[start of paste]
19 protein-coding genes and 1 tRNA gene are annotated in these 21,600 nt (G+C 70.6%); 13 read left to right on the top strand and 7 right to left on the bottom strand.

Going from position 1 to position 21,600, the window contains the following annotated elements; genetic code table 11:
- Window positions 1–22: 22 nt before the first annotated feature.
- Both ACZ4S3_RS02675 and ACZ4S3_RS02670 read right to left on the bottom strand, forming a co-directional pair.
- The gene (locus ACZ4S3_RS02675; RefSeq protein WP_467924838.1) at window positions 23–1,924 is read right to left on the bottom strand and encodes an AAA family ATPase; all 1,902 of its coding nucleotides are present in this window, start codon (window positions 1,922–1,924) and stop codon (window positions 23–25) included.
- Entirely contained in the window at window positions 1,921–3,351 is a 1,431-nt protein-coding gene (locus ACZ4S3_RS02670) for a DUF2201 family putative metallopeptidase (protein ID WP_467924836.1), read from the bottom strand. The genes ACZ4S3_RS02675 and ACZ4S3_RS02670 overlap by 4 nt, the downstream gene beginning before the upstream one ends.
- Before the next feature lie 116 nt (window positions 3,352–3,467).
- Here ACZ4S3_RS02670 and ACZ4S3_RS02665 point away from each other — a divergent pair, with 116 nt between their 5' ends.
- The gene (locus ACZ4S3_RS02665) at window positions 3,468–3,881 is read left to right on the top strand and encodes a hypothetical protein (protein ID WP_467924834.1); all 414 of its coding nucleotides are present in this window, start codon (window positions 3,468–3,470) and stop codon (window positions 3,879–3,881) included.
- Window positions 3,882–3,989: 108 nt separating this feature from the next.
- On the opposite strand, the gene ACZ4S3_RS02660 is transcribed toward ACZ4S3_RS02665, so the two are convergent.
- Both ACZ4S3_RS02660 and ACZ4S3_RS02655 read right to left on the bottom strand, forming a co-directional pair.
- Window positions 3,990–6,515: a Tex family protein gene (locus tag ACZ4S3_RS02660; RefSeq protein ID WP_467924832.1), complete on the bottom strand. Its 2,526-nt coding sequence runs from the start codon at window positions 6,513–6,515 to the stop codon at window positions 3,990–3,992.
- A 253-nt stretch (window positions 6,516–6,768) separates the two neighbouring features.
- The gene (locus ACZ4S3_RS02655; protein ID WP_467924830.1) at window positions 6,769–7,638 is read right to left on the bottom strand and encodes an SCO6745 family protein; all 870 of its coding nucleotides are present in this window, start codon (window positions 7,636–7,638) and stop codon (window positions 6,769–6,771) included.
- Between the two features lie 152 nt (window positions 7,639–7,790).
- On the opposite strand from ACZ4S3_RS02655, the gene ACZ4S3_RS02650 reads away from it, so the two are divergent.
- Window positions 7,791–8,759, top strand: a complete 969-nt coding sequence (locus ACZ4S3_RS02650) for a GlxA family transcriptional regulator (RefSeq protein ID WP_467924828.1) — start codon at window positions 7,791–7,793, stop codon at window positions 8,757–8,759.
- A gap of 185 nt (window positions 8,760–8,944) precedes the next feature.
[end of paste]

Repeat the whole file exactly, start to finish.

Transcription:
19 protein-coding genes and 1 tRNA gene are annotated in these 21,600 nt (G+C 70.6%); 13 read left to right on the top strand and 7 right to left on the bottom strand.

Going from position 1 to position 21,600, the window contains the following annotated elements; genetic code table 11:
- Window positions 1–22: 22 nt before the first annotated feature.
- Both ACZ4S3_RS02675 and ACZ4S3_RS02670 read right to left on the bottom strand, forming a co-directional pair.
- The gene (locus ACZ4S3_RS02675; RefSeq protein WP_467924838.1) at window positions 23–1,924 is read right to left on the bottom strand and encodes an AAA family ATPase; all 1,902 of its coding nucleotides are present in this window, start codon (window positions 1,922–1,924) and stop codon (window positions 23–25) included.
- Entirely contained in the window at window positions 1,921–3,351 is a 1,431-nt protein-coding gene (locus ACZ4S3_RS02670) for a DUF2201 family putative metallopeptidase (protein ID WP_467924836.1), read from the bottom strand. The genes ACZ4S3_RS02675 and ACZ4S3_RS02670 overlap by 4 nt, the downstream gene beginning before the upstream one ends.
- Before the next feature lie 116 nt (window positions 3,352–3,467).
- Here ACZ4S3_RS02670 and ACZ4S3_RS02665 point away from each other — a divergent pair, with 116 nt between their 5' ends.
- The gene (locus ACZ4S3_RS02665) at window positions 3,468–3,881 is read left to right on the top strand and encodes a hypothetical protein (protein ID WP_467924834.1); all 414 of its coding nucleotides are present in this window, start codon (window positions 3,468–3,470) and stop codon (window positions 3,879–3,881) included.
- Window positions 3,882–3,989: 108 nt separating this feature from the next.
- On the opposite strand, the gene ACZ4S3_RS02660 is transcribed toward ACZ4S3_RS02665, so the two are convergent.
- Both ACZ4S3_RS02660 and ACZ4S3_RS02655 read right to left on the bottom strand, forming a co-directional pair.
- Window positions 3,990–6,515: a Tex family protein gene (locus tag ACZ4S3_RS02660; RefSeq protein ID WP_467924832.1), complete on the bottom strand. Its 2,526-nt coding sequence runs from the start codon at window positions 6,513–6,515 to the stop codon at window positions 3,990–3,992.
- A 253-nt stretch (window positions 6,516–6,768) separates the two neighbouring features.
- The gene (locus ACZ4S3_RS02655; protein ID WP_467924830.1) at window positions 6,769–7,638 is read right to left on the bottom strand and encodes an SCO6745 family protein; all 870 of its coding nucleotides are present in this window, start codon (window positions 7,636–7,638) and stop codon (window positions 6,769–6,771) included.
- Between the two features lie 152 nt (window positions 7,639–7,790).
- On the opposite strand from ACZ4S3_RS02655, the gene ACZ4S3_RS02650 reads away from it, so the two are divergent.
- Window positions 7,791–8,759, top strand: a complete 969-nt coding sequence (locus ACZ4S3_RS02650) for a GlxA family transcriptional regulator (RefSeq protein ID WP_467924828.1) — start codon at window positions 7,791–7,793, stop codon at window positions 8,757–8,759.
- A gap of 185 nt (window positions 8,760–8,944) precedes the next feature.